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State v. Martin

Court of Appeal of Louisiana, Fifth Circuit

December 23, 2014

STATE OF LOUISIANA
v.
KERRY R. MARTIN

ON APPEAL FROM THE TWENTY-FOURTH JUDICIAL DISTRICT COURT, PARISH OF JEFFERSON, STATE OF LOUISIANA. NO. 12-954, DIVISION " J" . HONORABLE STEPHEN J. WINDHORST, JUDGE PRESIDING.

CONVICTIONS AFFIRMED; SENTENCE ON COUNT ONE AFFIRMED; SENTENCE ON COUNT TWO VACATED; REMANDED FOR RE-SENTENCING ON COUNT TWO.

PAUL D. CONNICK, JR., DISTRICT ATTORNEY, Twenty-Fourth Judicial District, Parish of Jefferson, TERRY M. BOUDREAUX, ANNE M. WALLIS, RACHEL AFRICK, ASSISTANT DISTRICT ATTORNEYS, Gretna, Louisiana, COUNSEL FOR PLAINTIFF/APPELLEE.

MARGARET S. SOLLARS, ATTORNEY AT LAW, Louisiana Appellate Project, Thibodaux, Louisiana, COUNSEL FOR DEFENDANT/APPELLANT.

Panel composed of Judges Fredericka Homberg Wicker, Marc E. Johnson, and Hans J. Liljeberg. WICKER, J., CONCURS WITH REASONS.

OPINION

Page 814

[14-671 La.App. 5 Cir. 2] Defendant appeals his convictions and sentences for simple burglary of an inhabited dwelling and illegal possession of stolen things valued at more than $500 but less than $1,500. For the following reasons, we affirm defendant's convictions and his multiple offender sentence on count one. We vacate defendant's sentence on count two and remand for re-sentencing.

Page 815

PROCEDURAL HISTORY

On February 27, 2012, defendant, Kerry Martin, was charged by bill of information with simple burglary of an inhabited dwelling in violation of La. R.S. 14:62.2 (count one) and illegal possession of stolen things, valued at more than $500 but less than $1,500, in violation of La. R.S. 14:69 (count two). He initially pled not guilty. On May 7, 2012, defendant withdrew his not guilty plea and pled guilty as charged. Defendant was sentenced to ten years imprisonment at hard labor on each count, to run concurrently, with the first year of the sentence on [14-671 La.App. 5 Cir. 3] count one to be served without benefit of probation, parole, or suspension of sentence.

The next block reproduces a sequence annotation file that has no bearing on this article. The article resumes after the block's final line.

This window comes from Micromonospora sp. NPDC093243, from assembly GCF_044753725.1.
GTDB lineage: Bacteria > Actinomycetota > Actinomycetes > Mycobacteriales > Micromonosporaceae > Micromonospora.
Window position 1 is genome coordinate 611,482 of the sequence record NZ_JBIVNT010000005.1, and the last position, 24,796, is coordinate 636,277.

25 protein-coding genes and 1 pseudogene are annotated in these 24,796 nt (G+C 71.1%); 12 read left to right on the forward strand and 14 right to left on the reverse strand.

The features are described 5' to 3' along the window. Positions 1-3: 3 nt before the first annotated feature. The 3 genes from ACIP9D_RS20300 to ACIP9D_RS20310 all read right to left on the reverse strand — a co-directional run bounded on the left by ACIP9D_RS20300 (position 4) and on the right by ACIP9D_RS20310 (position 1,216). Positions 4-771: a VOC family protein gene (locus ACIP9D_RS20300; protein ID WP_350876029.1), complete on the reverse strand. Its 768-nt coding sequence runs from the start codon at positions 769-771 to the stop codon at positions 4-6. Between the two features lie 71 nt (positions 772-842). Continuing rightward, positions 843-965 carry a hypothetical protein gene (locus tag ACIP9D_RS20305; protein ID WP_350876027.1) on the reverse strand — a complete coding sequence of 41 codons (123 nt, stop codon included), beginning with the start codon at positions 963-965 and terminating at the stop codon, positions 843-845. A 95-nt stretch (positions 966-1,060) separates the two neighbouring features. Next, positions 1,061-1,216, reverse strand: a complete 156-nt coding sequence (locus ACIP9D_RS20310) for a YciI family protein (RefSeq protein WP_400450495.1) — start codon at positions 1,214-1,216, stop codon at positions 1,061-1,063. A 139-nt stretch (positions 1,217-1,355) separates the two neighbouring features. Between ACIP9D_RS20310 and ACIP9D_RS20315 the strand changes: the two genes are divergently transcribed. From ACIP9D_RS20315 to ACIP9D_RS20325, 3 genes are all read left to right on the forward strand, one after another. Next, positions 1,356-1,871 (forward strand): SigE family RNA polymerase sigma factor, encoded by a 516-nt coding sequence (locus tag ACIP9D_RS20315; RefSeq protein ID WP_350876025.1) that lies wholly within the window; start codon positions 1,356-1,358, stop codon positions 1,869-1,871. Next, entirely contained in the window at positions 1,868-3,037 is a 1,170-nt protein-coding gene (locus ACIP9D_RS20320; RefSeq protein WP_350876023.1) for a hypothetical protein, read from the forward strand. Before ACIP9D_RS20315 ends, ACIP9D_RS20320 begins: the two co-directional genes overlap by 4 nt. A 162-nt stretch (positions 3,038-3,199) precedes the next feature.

On that same date, the State filed a multiple offender bill of information alleging defendant to be a second felony offender. Defendant stipulated to the allegations of the multiple bill. Defendant's original sentence on count one was vacated, and he was resentenced, as a second felony offender, to ten years imprisonment at hard labor. The trial court also ordered the multiple offender sentence on count one to run concurrently with the sentence on count two and with a misdemeanor sentence in another case. Defendant sought and was granted an out-of-time appeal by the trial court.

FACTS

Defendant pleaded guilty and did not proceed to trial. Therefore, the following facts were taken from the bill of information: On or about December 22, 2011, defendant committed simple burglary of the inhabited dwelling and structure located at 4717 Hessmer Street in Metairie, which was the home or place of abode of Conrad Frey. On that same date, defendant also intentionally possessed an Apple iPad, valued at over $500 but less than $1,500, belonging to Michael and/or Barbara Fitzgerald and which defendant knew or had reason to know had been the subject of a robbery or theft.

LAW AND DISCUSSION

On appeal, defendant asserts that he received ineffective assistance of counsel when his counsel failed to test any of the State's claims before advising him to plead guilty. Specifically, defendant argues that defense counsel: failed to file any motions other than the standard IDB omnibus motions, failed to request any pre-trial hearings, failed to require a preliminary or evidentiary hearing where officers could be cross-examined, failed to contest the validity of the State's [14-671 La.App. 5 Cir. 4] evidence, failed to question whether there was probable cause to arrest defendant or search his vehicle, failed to question whether defendant's statement was free and voluntary, failed to adequately consult with defendant and protect his interests, and failed to explore defendant's contentions that the evidence against him was illegally obtained.